In trying to compress a thousand years of history into pages, Herrin skims over subjects that I would like to have seen treated in more detail. Her essay on the Byzantine economy merely touched on trade routes and stressed the importance of Byzantium's gold standard, but I found myself longing for more insight. Why did the Byzantine emperors devalue their currency after an nearly years of monetary stability?

Why did they allow the Venetians to gain such primacy in trade and naval warfare? And somehow I'm more puzzled than ever about the horrific 4th Crusade and even less enlightened on the hows and whys of the Turkish conquest.

Herrin provides excellent illustrations as well as helpful maps and tables with chronologies and lists of the emperors, but I missed a coherent sense of political and military events. The Surprising Life Of A Medieval Empire would be better as a second or third read on the Byzantine empire, rather than as an introduction.

I enjoyed some of my excursions out to the web more than I did the book, but the book sparked my interest so Herrin gets credit; in particular the Kahn Academy's free online courses in Byzantine art and architecture and New York Metropolitan Museum's thematic essays on Byzantine art deepened my understanding and appreciation.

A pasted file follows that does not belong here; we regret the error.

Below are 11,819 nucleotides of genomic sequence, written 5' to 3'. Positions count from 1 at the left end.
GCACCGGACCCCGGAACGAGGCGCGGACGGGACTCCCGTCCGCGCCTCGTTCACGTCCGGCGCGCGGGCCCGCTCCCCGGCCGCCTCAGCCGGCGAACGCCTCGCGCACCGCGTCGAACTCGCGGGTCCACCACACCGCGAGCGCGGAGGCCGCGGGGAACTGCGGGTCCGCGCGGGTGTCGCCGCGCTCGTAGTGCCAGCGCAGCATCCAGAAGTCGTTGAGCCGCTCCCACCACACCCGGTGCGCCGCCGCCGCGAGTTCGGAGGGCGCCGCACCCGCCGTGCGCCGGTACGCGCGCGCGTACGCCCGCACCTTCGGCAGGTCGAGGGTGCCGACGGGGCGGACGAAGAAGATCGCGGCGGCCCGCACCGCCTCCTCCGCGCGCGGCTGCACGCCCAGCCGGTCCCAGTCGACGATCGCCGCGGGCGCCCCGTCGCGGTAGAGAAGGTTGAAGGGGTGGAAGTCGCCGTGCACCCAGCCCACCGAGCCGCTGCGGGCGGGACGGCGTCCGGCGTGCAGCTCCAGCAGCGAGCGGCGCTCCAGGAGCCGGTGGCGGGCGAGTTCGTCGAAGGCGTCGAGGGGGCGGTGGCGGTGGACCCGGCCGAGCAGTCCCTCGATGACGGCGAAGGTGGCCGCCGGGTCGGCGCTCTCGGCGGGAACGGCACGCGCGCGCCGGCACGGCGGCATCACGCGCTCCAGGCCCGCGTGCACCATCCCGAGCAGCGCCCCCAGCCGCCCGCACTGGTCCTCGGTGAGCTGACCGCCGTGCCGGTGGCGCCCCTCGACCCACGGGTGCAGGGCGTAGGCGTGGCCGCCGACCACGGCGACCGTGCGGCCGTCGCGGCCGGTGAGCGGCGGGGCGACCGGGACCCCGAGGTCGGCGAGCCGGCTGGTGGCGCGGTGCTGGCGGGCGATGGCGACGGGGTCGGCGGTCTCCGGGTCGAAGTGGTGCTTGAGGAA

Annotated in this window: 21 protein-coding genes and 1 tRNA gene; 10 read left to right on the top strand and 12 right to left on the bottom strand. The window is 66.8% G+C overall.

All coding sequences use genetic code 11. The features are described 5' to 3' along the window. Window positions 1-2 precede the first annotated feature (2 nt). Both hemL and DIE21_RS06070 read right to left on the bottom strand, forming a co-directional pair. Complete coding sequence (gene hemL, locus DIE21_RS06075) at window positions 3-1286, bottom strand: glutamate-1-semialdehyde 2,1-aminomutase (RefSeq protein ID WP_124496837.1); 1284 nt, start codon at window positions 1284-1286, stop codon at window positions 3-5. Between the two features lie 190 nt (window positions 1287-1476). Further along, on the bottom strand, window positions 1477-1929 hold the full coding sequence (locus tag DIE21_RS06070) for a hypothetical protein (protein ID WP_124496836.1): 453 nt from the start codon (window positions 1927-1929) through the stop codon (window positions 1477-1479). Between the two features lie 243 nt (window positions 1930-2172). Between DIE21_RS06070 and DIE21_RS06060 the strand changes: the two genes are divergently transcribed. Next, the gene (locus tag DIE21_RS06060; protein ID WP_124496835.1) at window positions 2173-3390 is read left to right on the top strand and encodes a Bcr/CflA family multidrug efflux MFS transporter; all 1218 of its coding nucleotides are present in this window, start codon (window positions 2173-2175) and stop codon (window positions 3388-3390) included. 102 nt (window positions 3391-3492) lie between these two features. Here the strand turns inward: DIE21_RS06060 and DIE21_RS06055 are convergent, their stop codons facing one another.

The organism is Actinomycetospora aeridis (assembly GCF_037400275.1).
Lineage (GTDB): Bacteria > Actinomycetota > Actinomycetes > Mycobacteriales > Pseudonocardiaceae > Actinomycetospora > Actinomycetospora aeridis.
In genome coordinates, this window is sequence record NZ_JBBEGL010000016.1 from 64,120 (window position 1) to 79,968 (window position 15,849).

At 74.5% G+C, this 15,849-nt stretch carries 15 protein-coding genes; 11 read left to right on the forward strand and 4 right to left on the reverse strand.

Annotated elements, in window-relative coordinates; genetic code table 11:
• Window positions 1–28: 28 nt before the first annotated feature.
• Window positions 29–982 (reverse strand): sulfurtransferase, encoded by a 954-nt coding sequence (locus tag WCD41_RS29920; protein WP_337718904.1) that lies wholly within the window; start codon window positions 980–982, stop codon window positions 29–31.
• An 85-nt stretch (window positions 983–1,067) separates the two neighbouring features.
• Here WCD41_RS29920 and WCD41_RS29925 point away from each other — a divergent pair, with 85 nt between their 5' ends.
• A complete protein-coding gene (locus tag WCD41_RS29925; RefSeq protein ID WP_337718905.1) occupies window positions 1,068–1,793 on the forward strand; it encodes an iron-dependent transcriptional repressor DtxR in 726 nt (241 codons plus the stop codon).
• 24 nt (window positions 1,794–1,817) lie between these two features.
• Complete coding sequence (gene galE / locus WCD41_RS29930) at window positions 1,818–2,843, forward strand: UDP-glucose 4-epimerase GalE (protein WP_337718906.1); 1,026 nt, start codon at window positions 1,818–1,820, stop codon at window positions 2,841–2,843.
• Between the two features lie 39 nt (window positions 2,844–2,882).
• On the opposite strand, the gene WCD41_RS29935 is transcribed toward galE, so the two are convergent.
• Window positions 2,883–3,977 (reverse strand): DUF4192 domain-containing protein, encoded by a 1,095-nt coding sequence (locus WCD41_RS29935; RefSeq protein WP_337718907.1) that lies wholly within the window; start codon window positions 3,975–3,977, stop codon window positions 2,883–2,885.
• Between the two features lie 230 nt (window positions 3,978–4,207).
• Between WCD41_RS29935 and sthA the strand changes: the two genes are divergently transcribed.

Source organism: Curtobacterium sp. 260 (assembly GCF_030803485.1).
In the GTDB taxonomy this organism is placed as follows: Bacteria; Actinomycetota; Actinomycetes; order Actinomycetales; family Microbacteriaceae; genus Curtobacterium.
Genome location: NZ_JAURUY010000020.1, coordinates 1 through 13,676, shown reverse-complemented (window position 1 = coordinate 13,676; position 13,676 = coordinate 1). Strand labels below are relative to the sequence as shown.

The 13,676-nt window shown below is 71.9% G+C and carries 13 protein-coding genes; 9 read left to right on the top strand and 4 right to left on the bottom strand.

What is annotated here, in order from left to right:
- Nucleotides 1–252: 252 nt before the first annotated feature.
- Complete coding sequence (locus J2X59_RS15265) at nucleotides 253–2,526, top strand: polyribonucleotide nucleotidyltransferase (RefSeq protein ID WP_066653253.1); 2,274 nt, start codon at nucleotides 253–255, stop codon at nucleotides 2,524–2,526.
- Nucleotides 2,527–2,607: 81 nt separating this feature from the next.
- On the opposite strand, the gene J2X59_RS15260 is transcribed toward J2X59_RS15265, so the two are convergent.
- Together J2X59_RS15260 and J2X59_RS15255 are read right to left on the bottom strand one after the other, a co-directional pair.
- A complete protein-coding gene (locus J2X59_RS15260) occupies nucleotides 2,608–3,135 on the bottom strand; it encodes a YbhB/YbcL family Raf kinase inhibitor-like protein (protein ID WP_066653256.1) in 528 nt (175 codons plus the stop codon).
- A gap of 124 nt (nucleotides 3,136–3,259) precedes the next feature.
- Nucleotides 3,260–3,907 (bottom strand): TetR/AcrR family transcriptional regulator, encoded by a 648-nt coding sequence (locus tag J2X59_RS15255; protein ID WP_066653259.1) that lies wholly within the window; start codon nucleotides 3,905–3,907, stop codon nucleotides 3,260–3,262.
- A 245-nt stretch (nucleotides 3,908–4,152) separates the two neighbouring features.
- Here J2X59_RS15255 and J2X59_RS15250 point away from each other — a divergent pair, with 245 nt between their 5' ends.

Athos that looks absolutely wonderful--like time-travel back to the world of the Byzantines: View all 6 comments. Jan 04, Michael rated it liked it Shelves: The story of the Byzantine Empire is a mystery to many who are otherwise knowledgeable about western civilization.

In recognition of that fact, the author undertook this book with the hopes from providing an introduction to the Byzantine phenomenon.

In old Istanbul

The author successfully describes the 1, year Byzantine civilization in pages — no mean feat — by eschewing a standard chronological narrative of events in favor of a series of topical essays, each addressing a different aspect of Byzantine so The story of the Byzantine Empire is a mystery to many who are otherwise knowledgeable about western civilization.